Here in the US, we’re lucky to have relatively easy access to contraception, with the FDA approving the first oral contraceptive in 1960. There are also other forms such as the implant, the patch and the sponge. Forty-five countries have proudly offered contraception to patients free of charge for years, whilst some governments have dragged their feet on making such treatments available.
How do seven varying countries around the world compare in terms of accessibility? Here’s what you need to know about people’s access to contraceptives.
Despite being the first nation in the world to introduce the birth control pill, the United States does not give out free contraception. Instead, women have to pay around $59.25 each month for the pill, depending on their health insurance coverage. It also prohibits the sale of birth control pills over the counter.
In Spain, the average cost of contraception is around $2.91 per box. Condoms are very easy to find in supermarkets and pharmacies, and there are also condom-dispensing machines dotted around on streets. The Spanish tend to have a pretty liberal view on contraception in general. In fact, some pharmacies even sell birth control pills over the counter.
Canada has a healthcare system called Medicare, which is publicly funded. Most forms of contraception are easily affordable and available under this system/ Birth control pills are usually available for free or up to around $37.57 per month, depending on the type.
Brazil offers a year’s supply of birth control pills for only $2.36, as long as citizens are able to present their national identification card. By the letter of the law, one can only buy the morning after pill with a prescription. Most pharmacies, however, tend to sell it without. Women and girls of all ages can also purchase it legally.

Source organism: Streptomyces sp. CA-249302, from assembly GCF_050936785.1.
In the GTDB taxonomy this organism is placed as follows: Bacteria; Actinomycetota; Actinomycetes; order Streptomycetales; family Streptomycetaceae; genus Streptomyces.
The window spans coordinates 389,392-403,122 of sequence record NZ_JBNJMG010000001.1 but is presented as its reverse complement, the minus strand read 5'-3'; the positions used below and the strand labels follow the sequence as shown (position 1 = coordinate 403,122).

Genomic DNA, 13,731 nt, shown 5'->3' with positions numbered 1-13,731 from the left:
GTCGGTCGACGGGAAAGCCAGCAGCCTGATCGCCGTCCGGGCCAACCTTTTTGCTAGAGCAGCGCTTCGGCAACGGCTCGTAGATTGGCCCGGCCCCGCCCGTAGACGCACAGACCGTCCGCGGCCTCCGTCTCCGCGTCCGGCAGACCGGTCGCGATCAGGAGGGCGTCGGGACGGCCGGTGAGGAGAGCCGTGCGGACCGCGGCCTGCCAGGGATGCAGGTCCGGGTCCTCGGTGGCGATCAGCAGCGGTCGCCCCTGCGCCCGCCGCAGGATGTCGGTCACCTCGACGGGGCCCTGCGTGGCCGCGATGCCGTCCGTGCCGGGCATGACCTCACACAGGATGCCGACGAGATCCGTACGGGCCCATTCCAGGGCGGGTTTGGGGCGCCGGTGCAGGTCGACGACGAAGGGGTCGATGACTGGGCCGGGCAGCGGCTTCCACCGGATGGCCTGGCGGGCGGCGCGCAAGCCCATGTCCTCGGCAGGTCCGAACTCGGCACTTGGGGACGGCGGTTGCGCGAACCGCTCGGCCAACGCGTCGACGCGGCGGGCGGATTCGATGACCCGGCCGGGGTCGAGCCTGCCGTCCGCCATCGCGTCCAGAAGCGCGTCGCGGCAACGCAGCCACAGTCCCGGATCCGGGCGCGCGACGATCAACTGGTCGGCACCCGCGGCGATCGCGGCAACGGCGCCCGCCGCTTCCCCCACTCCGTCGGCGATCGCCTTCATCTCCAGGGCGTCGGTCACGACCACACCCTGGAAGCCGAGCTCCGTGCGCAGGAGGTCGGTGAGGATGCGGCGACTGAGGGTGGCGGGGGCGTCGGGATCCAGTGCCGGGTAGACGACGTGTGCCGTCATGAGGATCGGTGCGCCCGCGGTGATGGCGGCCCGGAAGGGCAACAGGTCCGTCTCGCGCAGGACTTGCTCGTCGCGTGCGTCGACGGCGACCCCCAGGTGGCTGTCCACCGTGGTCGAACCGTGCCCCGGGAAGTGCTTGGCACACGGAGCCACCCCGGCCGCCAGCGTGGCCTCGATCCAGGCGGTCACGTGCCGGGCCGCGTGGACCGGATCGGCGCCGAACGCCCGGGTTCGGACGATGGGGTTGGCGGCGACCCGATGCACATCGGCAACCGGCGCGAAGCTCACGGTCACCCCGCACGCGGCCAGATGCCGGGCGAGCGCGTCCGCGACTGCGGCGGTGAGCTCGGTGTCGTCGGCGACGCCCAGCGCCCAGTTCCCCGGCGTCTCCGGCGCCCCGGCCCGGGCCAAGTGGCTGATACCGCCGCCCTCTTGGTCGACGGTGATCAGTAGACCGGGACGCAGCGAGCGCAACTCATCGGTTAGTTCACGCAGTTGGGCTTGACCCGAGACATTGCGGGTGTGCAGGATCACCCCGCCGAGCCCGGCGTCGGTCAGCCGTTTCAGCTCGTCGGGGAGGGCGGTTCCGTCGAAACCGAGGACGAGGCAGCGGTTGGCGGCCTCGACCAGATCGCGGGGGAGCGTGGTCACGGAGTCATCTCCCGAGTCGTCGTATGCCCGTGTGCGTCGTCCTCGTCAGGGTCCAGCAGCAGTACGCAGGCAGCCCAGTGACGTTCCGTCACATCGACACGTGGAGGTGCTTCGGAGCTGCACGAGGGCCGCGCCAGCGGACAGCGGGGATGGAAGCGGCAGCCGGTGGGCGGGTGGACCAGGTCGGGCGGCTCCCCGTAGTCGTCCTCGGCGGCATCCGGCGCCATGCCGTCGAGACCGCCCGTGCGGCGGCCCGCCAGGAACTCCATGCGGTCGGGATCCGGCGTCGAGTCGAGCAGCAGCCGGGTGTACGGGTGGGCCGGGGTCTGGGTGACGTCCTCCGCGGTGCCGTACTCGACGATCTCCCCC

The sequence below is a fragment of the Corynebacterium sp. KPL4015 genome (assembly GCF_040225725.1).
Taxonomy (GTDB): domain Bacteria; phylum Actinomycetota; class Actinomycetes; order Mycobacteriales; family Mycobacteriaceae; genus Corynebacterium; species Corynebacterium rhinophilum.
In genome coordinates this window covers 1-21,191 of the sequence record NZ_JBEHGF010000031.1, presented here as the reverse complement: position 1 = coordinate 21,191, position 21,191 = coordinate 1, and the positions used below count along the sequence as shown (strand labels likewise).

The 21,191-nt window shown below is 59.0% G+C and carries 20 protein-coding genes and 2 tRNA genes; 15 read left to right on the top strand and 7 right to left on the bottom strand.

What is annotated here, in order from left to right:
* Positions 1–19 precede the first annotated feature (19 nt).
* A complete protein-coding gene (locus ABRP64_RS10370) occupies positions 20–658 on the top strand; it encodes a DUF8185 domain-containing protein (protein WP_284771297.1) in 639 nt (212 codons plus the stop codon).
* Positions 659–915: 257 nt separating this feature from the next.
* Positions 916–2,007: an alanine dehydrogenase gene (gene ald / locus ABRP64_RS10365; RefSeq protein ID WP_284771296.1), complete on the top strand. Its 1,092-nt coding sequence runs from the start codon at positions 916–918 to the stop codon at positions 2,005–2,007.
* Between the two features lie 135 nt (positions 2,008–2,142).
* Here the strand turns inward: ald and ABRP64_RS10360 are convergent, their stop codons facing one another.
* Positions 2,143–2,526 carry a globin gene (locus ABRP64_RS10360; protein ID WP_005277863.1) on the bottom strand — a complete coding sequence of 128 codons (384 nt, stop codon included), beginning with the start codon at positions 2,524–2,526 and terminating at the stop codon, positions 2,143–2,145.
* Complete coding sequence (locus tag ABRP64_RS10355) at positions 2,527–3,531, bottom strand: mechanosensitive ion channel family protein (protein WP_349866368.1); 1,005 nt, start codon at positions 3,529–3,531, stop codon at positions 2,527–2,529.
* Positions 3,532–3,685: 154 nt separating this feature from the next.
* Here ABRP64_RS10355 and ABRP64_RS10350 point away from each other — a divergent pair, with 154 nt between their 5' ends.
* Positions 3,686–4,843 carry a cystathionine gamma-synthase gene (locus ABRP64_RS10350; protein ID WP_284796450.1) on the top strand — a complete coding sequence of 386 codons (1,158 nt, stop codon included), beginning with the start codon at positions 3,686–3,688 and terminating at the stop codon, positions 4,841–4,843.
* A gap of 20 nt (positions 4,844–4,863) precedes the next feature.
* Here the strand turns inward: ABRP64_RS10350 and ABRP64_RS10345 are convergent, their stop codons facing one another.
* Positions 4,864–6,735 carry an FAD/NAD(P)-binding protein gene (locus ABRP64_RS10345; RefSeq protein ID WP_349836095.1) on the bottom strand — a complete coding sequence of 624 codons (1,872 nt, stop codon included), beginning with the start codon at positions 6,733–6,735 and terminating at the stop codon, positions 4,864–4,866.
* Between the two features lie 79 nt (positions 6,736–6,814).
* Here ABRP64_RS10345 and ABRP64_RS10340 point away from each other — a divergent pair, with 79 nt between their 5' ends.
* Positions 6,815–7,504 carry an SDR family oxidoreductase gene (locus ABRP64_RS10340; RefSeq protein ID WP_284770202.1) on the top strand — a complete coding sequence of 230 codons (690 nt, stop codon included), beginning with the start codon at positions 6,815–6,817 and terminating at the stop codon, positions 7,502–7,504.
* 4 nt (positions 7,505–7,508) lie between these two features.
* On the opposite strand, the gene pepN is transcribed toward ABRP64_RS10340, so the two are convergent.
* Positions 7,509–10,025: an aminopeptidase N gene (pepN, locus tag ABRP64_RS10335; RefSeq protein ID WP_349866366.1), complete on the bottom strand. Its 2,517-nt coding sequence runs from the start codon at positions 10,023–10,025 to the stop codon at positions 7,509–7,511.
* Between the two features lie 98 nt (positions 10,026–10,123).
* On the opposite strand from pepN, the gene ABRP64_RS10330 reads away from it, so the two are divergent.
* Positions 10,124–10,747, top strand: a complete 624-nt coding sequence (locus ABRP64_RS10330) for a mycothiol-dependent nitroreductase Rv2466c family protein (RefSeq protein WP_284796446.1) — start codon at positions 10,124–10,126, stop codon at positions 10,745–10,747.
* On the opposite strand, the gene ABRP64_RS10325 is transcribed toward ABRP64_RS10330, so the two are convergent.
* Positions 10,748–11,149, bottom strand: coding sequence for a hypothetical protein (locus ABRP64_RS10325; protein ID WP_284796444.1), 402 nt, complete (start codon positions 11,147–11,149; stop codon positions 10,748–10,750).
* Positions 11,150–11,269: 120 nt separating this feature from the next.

Japan is not so relaxed when it comes to issuing birth control pills, probably because they have quite a low birth rate. Japanese Health Insurance doesn’t cover the contraceptive pill and women have to pay around $25.67 each month. Many doctors require women to take a blood test to see if they’re fit enough to take the pill, and this isn’t free either, costing around $86.
Although healthcare in India is universal, it greatly fluctuates in quality and coverage throughout the country. Those who live in more urban areas tend to benefit more. While contraception remains available from $2.48 to $5.85 in India, worryingly,the most common form of birth control is tubal ligation, a form of female sterilisation.
Although there is a lot of awareness about modern contraception in Ethiopia, a large proportion of the country do not take any. Both male and female condoms are available in pharmacies at a low cost. There are also a few other places where Ethiopian nationals can get them for free. Birth control pills can also be bought without a prescription and, in some cases, are free as well.